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Canine Good Citizen-ship

Yesterday evening, the last of my five dogs, Dover, passed his Canine Good Citizen test.  This is huge for us because Dover, a deaf English setter, came to us with such severe canine compulsive disorder that he was disconnected from everything in the world around him except the lights and shadows he lived to chase.  He was a foster for an English setter rescue but it was clear that he was unadoptable after six months of sloooooow progress uphill and we adopted him.  I knew that placing him in an “average pet owner” home would be risky.  His condition is serious enough that he has been placed on anti-anxiety medication to help control the compulsion and for three years, managing his behavior and trying to recover his quality of life has been a huge part of our lives. We initially had kept him because it was the best thing for HIM but over time, we realized that we were just as much in love with him as any of our other dogs and can’t imagine this journey without him.  Passing his test last night was like planting our flag on top of Mt. Everest. Proof that we made this climb together.  I’m not sure what is in our future but I know this: whatever we try to accomplish, we will succeed!

What is CGC testing?

The American Kennel Club has a series of simple tests for you to demonstrate your dog’s status as a Canine Good Citizen (CGC)- essentially that he or she is a well mannered, respectable member of society and not a menace, danger or nuisance. This test is actually a jumping board to therapy dog testing but they are not the same thing.

What do you get? A certificate that proves your dog has proven itself in front of one to three evaluators. Some insurance companies will reduce your home owner’s rates if you present these certificates for the dogs in your household.

Your dog must pass ten tests for a 100% in order to be certified. Automatic dismissal occurs if the dog growls, snaps, bites, attacks or grabs any person or another dog. If the handler is unsportsmanlike, kicks, strikes or manhandles a dog at any time, the pair will be dismissed immediately. If your dog eliminates during the test, you will be dismissed although you can take the test at another date.

Your dog will wear a harness or collar (no correction collars or head halters) and depending on the facility where you test, you may be asked for proof of license or rabies.

SO, is your dog CGC-worthy?

Test 1: Accepting a friendly stranger
Evaluator approaches the handler, shakes hands with and greets the handler, ignoring the dog. The dog may be sitting, standing or laying down but may not break whatever position it’s in to go to the evaluator and cannot show signs of timidity or aggression.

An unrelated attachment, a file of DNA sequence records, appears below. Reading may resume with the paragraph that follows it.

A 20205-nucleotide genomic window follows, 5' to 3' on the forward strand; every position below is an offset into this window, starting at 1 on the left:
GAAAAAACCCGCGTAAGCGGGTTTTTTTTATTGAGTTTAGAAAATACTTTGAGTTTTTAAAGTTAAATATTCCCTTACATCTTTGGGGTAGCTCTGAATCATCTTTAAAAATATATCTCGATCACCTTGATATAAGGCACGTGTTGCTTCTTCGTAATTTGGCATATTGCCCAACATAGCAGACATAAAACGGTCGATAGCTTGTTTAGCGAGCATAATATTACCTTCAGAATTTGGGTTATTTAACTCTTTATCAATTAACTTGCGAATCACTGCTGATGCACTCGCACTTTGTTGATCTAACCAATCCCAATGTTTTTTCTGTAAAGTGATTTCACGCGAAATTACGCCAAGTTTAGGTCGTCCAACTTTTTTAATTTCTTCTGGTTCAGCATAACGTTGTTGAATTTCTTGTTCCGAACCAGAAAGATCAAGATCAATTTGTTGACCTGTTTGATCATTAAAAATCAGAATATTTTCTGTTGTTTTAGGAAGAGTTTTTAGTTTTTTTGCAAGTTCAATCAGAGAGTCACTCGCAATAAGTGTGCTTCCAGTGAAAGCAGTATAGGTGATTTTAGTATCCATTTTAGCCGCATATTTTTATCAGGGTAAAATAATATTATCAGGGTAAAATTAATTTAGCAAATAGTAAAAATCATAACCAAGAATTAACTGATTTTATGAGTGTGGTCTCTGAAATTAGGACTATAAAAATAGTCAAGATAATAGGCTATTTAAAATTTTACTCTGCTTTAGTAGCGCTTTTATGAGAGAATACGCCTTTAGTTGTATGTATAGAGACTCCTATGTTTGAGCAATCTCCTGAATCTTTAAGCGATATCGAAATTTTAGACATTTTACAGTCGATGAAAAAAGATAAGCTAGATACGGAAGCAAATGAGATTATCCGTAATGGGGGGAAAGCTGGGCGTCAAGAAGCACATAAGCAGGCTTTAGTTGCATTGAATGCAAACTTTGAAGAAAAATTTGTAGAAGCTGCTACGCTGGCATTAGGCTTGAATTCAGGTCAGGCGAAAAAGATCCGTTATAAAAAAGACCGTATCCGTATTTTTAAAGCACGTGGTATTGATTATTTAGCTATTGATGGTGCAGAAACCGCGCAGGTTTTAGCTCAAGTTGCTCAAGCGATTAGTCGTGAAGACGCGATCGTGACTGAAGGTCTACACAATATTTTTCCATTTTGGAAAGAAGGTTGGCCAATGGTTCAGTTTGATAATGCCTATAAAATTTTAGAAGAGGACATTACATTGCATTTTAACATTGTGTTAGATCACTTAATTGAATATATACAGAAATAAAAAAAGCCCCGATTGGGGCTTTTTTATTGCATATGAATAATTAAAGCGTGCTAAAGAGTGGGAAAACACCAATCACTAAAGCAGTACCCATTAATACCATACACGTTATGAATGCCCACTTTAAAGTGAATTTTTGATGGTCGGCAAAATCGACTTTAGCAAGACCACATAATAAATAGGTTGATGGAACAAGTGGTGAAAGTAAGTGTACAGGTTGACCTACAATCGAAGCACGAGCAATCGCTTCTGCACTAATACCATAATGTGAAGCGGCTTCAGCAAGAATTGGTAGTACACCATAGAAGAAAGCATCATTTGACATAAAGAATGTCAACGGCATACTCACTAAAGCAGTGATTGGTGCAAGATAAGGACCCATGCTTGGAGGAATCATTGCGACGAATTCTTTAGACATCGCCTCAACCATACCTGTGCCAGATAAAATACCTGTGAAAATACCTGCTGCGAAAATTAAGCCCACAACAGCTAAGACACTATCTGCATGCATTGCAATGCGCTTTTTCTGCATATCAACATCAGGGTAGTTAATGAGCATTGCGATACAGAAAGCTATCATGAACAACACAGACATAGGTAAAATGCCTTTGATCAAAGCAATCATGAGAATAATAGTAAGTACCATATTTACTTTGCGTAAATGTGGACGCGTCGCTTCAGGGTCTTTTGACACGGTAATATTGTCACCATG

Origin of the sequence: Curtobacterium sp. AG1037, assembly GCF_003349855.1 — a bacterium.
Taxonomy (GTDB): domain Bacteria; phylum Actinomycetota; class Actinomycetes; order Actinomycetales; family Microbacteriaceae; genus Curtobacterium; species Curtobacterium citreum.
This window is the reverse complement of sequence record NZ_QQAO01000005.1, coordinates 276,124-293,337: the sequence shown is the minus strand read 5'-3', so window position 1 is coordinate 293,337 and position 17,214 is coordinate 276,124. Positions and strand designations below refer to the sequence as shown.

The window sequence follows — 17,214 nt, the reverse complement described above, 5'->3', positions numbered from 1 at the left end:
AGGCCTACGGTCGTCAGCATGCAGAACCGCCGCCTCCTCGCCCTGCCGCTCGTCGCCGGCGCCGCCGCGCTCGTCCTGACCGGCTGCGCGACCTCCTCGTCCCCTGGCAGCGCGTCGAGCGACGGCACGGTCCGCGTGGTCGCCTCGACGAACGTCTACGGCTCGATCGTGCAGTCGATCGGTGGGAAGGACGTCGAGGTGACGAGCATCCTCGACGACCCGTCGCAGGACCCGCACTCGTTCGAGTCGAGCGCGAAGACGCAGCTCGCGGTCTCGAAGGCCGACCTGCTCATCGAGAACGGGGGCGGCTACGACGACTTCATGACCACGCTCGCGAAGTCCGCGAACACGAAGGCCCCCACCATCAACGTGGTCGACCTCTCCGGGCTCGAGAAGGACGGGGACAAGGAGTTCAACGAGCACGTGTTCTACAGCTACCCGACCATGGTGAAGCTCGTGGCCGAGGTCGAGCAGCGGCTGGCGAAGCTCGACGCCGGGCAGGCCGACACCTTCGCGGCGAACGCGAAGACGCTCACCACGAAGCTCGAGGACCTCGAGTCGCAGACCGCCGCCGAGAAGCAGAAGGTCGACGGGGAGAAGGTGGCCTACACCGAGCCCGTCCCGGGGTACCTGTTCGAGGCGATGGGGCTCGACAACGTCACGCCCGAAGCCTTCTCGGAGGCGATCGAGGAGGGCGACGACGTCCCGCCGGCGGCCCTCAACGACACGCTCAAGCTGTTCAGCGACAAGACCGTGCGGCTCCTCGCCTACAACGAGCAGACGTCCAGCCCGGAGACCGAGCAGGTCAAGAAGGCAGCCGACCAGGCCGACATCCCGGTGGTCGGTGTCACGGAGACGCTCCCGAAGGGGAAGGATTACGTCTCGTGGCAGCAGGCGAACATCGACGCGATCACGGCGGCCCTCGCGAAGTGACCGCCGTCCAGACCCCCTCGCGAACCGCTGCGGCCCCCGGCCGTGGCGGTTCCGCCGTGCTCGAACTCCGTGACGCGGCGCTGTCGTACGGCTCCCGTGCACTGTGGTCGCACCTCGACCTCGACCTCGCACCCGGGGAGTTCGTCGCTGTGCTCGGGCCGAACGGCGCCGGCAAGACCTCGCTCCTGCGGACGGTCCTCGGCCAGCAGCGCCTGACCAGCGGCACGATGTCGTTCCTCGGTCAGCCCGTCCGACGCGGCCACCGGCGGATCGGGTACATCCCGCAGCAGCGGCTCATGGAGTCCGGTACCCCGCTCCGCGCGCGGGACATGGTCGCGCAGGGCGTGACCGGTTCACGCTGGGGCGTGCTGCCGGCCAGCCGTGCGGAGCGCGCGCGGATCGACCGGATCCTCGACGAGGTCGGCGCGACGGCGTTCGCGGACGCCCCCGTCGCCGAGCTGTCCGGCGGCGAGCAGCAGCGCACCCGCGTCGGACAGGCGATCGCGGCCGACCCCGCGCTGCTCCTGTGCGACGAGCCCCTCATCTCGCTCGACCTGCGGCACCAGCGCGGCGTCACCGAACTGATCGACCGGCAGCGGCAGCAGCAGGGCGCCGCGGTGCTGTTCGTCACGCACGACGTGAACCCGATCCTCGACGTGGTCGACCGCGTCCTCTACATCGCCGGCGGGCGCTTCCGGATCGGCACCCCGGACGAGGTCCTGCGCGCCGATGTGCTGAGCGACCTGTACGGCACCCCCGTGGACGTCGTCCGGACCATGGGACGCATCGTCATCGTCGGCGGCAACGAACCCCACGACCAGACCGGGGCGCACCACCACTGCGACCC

Test 2: Sitting politely for petting
Now the evaluator greets the dog, petting its head and body. The dog may stand or remain sitting politely for this but should not jump up on the evaluator and as above, cannot be shy or resentful.

Test 3: Appearance and grooming
The evaluator inspects the dog as a veterinarian might examine it, checking the body, feet, and ears. The handler brings a brush the dog is familiar with so the evaluator can lightly brush the dog. The dog should be healthy in appearance and cannot be frightened or aggressive in response to handling.

Test 4: Out for a walk (walking on a loose lead)
Exactly what it says- your dog should walk beside you and not pull ahead on the leash. Usually you walk in an L shape pattern out and then back because there must be a left turn, a right turn, an about turn, a halt somewhere along the route and a halt at the end.

Test 5: Walking through a crowd
Essentially, a crowd of people (usually there are kids or people with crutches in this crowd at the tests I’ve observed) spreads out not too thinly and you are instructed to walk around them, passing fairly close. The dog doesn’t have to totally ignore people but shouldn’t jump or strain on the leash, be fearful, aggressive, or overly excited.

Test 6: Sit and down on command and Staying in place
At this station, your dog is placed on a 20 ft line. You must ask your dog to sit and down to show that s/he knows how, and then you pick the position to leave your dog in for the duration of the test. Telling your dog to stay, you move to the end of the 20 foot line and wait for your evaluator to send you back to your dog, return to your position and then the dog may move.

Test 7: Coming when called
Usually done right after the sit while your dog is still on the long line, you now must put your dog in a stay and walk 10 feet away from your dog. When the evaluator gives you the signal, you release your dog and tell it to come to you. This test isn’t for the stay so your dog doesn’t need to be PERFECT in a stay here, but it certainly goes over better. All you’re doing is demonstrating that the dog will come to you when called.

Test 8: Reaction to another dog
Two test takers and their dogs walk across the floor to each other, they shake hands and say hello, exchange pleasantries, etc, and then continue walking. The dogs are on the outside, not walking face to face, and must not go to each other or the other handler. You don’t have to put them in a sit but some/most evaluators I have worked with like to see that.

Test 9: Reaction to distraction
This might be “dropping a crutch or cane,” “dropping a chair,” rolling a wheelchair, opening an umbrella, clanging pots or pans, etc. The dog is allowed to startle but can’t bark, lunge, or try to run away.

Test 10: Supervised separation
Tester leaves dog with an evaluator or a test volunteer and goes out of sight for three minutes. As long as the dog doesn’t throw a total fit (constantly bark, whine, pace, or otherwise seem freaked out though mild nervousness is okay) it should be able to pass.


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